Wonderwerk Cave.. or Miracle Cave

I have not got the time to write out a long splurge of this site we discovered in our trip around the Northern Cape, but if you are ever between Danielskuil and Kuruman, do yourself a favour and visit the cave..

Thanks to Wikipedia..

Wonderwerk Cave is an archaeological site, formed originally as an ancient solution cavity in Dolomite rocks of the Kuruman Hills, situated between Danielskuil and Kuruman in the Northern Cape Province, South Africa. It is a National Heritage Site within a servitude ceded to and managed as a satellite of the McGregor Museum in Kimberley. Geologically, hillside erosion exposed the northern end of the cavity, which extends horizontally for about 140 m into the base of a hill. Accumulated deposits inside the cave, up to 7 m in depth, reflect natural sedimentation processes such as water and wind deposition as well as the activities of animals, birds and human ancestors over a period of some 2 million years. The site has been studied and excavated by archaeologists since the 1940s and research here generates important insights into human history in the subcontinent of Southern Africa. Evidence within Wonderwerk cave has been called the oldest controlled fire. Wonderwerk means “miracle” in the Afrikaans language.

Thanks to the Bulldog for the photos…

From the outside….

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Just on the inside….

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and this great big stalagmite…

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the Bushman paintings are fascinating and even show an elephant.. so they must have roamed here in the past…

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and now we go and have a look at some of the dig sites all they way down to the back of the cave…

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62 thoughts on “Wonderwerk Cave.. or Miracle Cave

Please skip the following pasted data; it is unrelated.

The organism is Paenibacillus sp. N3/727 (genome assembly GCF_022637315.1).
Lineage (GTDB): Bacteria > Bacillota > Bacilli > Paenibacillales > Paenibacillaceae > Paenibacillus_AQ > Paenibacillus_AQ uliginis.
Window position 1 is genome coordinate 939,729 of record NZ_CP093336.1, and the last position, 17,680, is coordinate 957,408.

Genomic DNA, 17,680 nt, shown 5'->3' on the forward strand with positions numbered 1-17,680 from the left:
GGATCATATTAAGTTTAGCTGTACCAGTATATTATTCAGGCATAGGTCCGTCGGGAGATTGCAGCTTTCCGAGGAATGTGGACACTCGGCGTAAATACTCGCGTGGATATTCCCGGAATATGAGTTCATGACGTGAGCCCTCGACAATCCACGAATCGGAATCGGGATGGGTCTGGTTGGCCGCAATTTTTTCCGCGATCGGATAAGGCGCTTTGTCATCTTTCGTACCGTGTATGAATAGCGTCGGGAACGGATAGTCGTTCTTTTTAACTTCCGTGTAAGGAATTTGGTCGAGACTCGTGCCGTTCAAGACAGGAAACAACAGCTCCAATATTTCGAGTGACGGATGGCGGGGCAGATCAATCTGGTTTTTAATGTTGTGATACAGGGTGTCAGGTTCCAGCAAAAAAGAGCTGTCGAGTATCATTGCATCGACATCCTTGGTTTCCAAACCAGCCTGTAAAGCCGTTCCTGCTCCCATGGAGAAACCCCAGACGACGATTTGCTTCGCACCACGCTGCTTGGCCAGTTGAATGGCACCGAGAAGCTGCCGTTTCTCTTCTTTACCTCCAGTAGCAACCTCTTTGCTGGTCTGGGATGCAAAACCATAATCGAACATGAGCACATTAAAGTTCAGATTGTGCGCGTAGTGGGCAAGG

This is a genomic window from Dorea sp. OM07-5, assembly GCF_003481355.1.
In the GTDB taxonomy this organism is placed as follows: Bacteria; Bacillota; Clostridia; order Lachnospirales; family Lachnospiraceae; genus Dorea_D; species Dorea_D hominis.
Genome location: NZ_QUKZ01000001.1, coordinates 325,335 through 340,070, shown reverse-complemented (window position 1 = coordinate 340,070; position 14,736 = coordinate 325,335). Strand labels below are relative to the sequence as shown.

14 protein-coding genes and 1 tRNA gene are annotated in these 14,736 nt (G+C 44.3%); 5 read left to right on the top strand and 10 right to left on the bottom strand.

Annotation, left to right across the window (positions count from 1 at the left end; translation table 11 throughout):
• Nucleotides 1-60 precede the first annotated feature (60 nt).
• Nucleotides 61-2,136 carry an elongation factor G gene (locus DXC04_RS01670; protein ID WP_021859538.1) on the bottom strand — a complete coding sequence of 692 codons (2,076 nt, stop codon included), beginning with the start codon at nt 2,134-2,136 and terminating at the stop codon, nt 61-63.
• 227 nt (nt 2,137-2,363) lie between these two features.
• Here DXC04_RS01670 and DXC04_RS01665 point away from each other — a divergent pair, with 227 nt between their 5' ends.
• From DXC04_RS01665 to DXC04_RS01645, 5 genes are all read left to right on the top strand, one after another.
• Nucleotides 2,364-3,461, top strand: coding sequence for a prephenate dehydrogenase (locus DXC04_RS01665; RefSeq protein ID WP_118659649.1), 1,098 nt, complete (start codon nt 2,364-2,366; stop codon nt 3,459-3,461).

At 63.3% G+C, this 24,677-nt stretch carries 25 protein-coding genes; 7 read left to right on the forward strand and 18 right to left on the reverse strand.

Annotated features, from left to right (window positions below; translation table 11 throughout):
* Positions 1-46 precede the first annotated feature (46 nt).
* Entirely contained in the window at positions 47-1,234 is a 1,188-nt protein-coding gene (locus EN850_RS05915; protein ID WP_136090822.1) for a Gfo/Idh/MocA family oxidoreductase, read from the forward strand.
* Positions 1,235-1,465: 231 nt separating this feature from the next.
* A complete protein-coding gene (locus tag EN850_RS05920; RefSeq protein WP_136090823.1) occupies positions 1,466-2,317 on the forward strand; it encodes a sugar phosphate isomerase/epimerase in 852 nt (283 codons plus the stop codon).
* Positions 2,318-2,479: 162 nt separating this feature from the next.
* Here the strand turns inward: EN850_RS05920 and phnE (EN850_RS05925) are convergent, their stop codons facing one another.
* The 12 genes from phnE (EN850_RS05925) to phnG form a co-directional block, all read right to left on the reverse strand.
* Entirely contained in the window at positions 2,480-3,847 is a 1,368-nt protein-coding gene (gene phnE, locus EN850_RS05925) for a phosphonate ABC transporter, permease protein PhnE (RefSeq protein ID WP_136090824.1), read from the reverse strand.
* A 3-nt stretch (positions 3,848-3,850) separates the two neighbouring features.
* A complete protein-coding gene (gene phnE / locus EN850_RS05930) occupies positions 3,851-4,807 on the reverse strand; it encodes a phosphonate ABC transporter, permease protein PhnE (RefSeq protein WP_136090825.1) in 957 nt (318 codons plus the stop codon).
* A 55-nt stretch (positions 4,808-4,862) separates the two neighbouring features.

1. I love this kind of natural wonder. My imagination really takes hold as I think about the bushmen painting their stories. I would love this site, I’m sure. In my mind it is always a celebration when archaeologists and anthropologists dedicate themselves to preserving these marvels and then share the story with the rest of us!

    • the paintings mean so much to me as I have had the honour of tracking with a few of the more modern bushmen and their skills are beyond belief… and to think their fore fathers were blogging stories for them so many years ago.. some of the paintings are estimated at 1000 years old… hard to believe, that they present day tribes can still relate the stories from the paintings…

  2. Just great. Seeing our past up close and personal (outstanding photography of course) to me is very moving. I agree with you those who search through the remains are so very diligent and careful as they uncover pieces of yesterday. The history of ourselves, fascinating indeed Bulldog, thank you!

    • Thank you.. I was surprised on what they can tell from the different seeds they find so deep within the soils… yet when you see the size of the seeds it’s phenomenal..

      • My understanding is the atmosphere was much much richer (with reference to oxygen) so I’m guessing the photosynthesis process may have been a stronger one during that time period. Just a guess though …

  3. We have visited many sites like these here in the US. We really love doing that, so really enjoyed what you have been doing. chances are I won’t make it that far So I will live it vicariously through you. Thanks for sharing ;O )